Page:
Reggie Browne, perhaps the best-known market maker in the ETF industry, is leaving his job at Knight Capital Group this month, apparently due to what is currently being characterized as a contract dispute two months after his firm was acquired by Chicago-based high-frequency trading firm Getco, according to regulatory paperwork and comments from industry sources.
Browne will leave with his close colleagues Darren Taube and Eric Liechtenstein, and it wasn’t immediately clear where he or they might end up. An official at KCG Holdings, the company created by Getco's purchase of Knight, confirmed Browne’s plan to leave, citing an 8-K filing detailing severance pay Browne will receive after his last day on Sept. 13.
“Severance costs related to such separations will total in the aggregate $15 million and will be recognized in the third quarter of 2013,” according to the filing, which described the company’s intention to create a “smooth and orderly” transition.” Industry sources have said the negotiation over Browne's future was amicable, as was the decision to part ways.
Browne’s continued presence at New Jersey-based Knight had become something of an open question almost immediately after the Getco-Knight transaction was set in motion in December of last year.
Some sources in the securities-trading industry have said that the electronically driven trading culture at Getco represents something quite apart from what Browne and his team of ETF market makers had built up at Knight. That said Browne’s acumen was widely considered to be an important element of Getco’s interest in Knight.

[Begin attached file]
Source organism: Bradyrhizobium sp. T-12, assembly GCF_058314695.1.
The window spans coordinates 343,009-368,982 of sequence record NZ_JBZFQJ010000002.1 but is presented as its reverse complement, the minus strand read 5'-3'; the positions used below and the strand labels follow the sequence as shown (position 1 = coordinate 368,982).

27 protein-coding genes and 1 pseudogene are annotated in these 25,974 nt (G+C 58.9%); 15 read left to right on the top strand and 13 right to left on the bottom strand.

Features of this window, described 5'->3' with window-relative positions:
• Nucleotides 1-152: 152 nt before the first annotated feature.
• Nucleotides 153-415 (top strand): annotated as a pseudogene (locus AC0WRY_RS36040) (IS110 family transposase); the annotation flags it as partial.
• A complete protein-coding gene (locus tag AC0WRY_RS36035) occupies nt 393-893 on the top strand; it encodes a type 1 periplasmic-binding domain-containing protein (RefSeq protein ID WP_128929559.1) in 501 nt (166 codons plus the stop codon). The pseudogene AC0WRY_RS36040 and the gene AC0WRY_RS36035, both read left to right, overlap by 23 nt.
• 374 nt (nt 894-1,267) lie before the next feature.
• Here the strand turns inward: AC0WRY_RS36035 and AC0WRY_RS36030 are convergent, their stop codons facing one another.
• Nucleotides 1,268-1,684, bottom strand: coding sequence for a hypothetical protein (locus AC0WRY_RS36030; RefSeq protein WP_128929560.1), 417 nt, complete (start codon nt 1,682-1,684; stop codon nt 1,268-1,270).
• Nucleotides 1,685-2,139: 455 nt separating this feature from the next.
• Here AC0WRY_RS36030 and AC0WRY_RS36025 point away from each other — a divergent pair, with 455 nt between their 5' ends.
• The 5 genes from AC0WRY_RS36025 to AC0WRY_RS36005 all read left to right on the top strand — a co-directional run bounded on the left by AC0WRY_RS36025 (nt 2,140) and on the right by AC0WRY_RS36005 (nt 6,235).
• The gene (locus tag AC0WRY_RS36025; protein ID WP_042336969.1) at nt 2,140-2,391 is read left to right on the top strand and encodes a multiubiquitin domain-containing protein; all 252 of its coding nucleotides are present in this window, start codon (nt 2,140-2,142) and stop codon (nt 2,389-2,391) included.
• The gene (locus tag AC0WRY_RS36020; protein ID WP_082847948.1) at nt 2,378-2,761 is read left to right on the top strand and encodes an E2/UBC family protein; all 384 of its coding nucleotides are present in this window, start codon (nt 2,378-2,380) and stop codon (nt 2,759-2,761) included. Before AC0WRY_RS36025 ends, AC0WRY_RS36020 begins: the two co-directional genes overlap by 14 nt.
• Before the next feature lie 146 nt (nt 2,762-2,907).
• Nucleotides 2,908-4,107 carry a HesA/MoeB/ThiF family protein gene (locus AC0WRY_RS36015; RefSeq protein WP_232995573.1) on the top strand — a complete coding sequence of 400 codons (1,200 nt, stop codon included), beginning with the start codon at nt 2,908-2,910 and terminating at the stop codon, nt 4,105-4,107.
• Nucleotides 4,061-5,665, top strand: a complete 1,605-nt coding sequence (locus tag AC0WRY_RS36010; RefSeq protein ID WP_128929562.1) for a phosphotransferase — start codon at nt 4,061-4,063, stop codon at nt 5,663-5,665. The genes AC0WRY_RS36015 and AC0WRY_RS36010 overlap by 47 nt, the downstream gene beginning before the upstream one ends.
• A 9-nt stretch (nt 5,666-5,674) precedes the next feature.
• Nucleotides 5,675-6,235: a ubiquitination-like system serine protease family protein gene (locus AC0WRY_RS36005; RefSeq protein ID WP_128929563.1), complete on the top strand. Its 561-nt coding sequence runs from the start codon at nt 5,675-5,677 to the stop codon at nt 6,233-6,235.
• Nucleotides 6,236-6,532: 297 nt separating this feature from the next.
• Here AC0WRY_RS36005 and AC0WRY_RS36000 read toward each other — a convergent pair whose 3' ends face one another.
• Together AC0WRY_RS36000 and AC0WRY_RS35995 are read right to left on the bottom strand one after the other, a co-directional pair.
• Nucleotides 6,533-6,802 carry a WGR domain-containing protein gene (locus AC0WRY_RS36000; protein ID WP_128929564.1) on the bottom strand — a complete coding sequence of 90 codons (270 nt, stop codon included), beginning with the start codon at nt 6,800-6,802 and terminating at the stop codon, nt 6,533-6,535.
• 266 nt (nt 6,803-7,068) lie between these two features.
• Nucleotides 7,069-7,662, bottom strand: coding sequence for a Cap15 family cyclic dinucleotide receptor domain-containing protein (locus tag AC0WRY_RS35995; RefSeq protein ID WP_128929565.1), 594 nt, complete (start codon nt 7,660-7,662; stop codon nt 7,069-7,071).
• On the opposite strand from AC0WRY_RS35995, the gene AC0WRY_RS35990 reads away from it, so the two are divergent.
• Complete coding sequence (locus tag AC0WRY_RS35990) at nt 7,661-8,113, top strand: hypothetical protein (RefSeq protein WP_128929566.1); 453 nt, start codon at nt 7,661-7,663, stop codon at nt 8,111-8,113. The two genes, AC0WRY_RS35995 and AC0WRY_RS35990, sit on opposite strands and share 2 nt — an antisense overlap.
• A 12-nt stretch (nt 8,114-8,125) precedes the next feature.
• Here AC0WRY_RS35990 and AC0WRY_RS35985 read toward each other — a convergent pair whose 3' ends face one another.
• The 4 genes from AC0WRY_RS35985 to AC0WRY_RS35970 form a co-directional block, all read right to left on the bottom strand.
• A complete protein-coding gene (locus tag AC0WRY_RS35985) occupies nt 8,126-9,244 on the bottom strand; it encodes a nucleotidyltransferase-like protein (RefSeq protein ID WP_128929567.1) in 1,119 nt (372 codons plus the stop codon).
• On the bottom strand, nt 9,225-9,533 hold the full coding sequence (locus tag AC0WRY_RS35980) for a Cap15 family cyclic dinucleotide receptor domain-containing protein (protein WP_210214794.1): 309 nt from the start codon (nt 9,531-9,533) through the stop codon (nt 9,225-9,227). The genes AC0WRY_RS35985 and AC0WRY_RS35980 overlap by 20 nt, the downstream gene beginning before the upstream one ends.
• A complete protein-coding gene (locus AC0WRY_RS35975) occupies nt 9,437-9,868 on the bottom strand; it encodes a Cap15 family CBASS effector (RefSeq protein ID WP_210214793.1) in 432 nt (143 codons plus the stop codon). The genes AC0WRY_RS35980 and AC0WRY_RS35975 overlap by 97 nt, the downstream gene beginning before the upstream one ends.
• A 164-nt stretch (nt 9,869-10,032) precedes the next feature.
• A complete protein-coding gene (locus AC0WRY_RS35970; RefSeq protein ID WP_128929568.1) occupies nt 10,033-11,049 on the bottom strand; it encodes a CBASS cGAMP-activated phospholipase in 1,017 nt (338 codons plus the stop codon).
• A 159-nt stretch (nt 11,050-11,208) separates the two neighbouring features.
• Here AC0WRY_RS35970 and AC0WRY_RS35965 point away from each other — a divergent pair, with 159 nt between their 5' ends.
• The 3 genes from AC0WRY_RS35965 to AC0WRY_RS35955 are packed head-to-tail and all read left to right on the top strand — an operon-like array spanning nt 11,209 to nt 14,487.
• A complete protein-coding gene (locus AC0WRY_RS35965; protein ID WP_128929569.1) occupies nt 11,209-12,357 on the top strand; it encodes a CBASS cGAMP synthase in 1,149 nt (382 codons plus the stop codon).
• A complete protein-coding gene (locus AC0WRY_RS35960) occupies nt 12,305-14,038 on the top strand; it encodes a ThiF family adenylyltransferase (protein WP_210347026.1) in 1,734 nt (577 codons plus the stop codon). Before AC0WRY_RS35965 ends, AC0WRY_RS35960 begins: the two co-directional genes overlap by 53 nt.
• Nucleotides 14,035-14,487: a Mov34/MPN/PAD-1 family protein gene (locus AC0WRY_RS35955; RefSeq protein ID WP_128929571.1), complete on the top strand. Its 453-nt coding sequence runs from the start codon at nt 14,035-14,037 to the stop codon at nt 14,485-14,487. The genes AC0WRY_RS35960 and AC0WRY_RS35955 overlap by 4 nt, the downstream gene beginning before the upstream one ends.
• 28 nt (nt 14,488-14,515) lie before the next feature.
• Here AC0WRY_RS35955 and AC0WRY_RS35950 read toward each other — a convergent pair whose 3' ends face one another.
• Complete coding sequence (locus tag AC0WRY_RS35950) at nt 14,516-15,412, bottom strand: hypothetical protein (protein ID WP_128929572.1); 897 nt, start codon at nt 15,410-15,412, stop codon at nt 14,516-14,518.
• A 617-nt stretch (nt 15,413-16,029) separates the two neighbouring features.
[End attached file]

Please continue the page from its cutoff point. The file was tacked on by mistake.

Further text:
Browne and his team have become known for keeping relatively illiquid ETFs trading with tight bid-ask spreads—a noteworthy reputation considering most of the 1,500 U.S.-listed ETFs are in that category. It's suspected that many if not all of his team of about 25 people may also leave.
Knight’s acquisition became a real possibility—if not an bona fide necessity—after a trading snafu in the summer of 2012 brought the firm to the very brink of bankruptcy in a matter of minutes. The episode provided yet another glimpse of how quickly and seriously things can go awry in a world of instantaneous, algorithmically driven trade.
Knight received an emergency infusion of more than $400 million in the form of a preferred securities sale just days after the episode, which was caused by a computer-trading program that executed in minutes a plethora of trades that were meant to take place over days, even weeks.
The Getco-Knight transaction that created KCG Holdings closed in July.
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